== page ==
SAN JOSE (KPIX) — A street closure to help struggling businesses stay open during the pandemic may become permanent in downtown San Jose.
The city council is studying an idea to create a new pedestrian mall on San Pedro Street between Santa Clara Street and W St. John Street.READ MORE: Project Home: Federal Court Strikes Down CDC Eviction Moratorium; What Does It Mean For Bay Area Renters?
“It’s creating this urban environment that I think downtown San Jose strongly needs and desires,” said Randy Musterer, Owner Sushi Confidential.
Musterer says business owners were trying to get the city to close this section of San Pedro St. to vehicle traffic for years. Ironically, the pandemic finally gave them the leverage to get it done.
“It removed a lot of the barriers, the legal hurdles from the state and here locally. It’s shown us that it can be a true benefit,” said Raul Peralez, who represents the area on the San Jose City Council.
The food flies out of the kitchen and onto the street where tents and tables have replaced cars and trucks.READ MORE: COVID Recovery: Bay Area Restaurants Struggle To Hire Staff Ahead Of Likely Big Mother's Day Weekend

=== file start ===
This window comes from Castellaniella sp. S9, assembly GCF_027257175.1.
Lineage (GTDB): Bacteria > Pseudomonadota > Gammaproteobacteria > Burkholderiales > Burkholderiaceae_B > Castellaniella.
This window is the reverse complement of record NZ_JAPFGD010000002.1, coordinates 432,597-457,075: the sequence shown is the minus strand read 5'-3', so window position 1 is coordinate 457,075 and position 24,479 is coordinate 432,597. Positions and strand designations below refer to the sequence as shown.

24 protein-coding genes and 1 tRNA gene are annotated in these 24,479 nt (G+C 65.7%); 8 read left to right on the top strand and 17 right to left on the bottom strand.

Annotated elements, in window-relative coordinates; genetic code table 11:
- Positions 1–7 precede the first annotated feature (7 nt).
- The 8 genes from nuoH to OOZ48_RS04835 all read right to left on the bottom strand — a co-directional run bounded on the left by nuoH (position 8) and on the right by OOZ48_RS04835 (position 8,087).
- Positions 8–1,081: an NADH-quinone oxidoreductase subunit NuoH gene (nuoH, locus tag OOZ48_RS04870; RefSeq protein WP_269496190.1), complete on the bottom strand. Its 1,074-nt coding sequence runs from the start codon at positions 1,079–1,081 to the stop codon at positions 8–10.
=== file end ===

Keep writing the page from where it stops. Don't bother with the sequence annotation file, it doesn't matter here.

“Dining outside is really wonderful, especially when the weather is as nice as it is right now,” said Justin France who came to downtown San Jose with his family from Yuba City.
“Just look at how the customers are enjoying it. I can see them right there and they’re having a great time, “he said.
The city blocked off the street to vehicle traffic after restaurant’s dining rooms were closed in the early days of the pandemic. Restaurants adapted, creating atmosphere with lighted decks and planters.
“This just feels a lot more lively with the permanent outdoor seating that wasn’t here before without the traffic coming through. It’s great I love it,” said Mike Sherrill.
It was a lifeline that allowed about a dozen restaurants to stay open.MORE NEWS: Fire Crews Contain 15-Acre Vegetation Fire In Discovery Bay; Fireworks Suspected
Councilmember Peralez says the street will remain closed at least until the end of the year, giving the city and restaurants time to solve some problems with the closure such as losing one of the two entrances to a popular parking garage, limiting fire engine access in emergencies and lost revenue from parking meters not being used.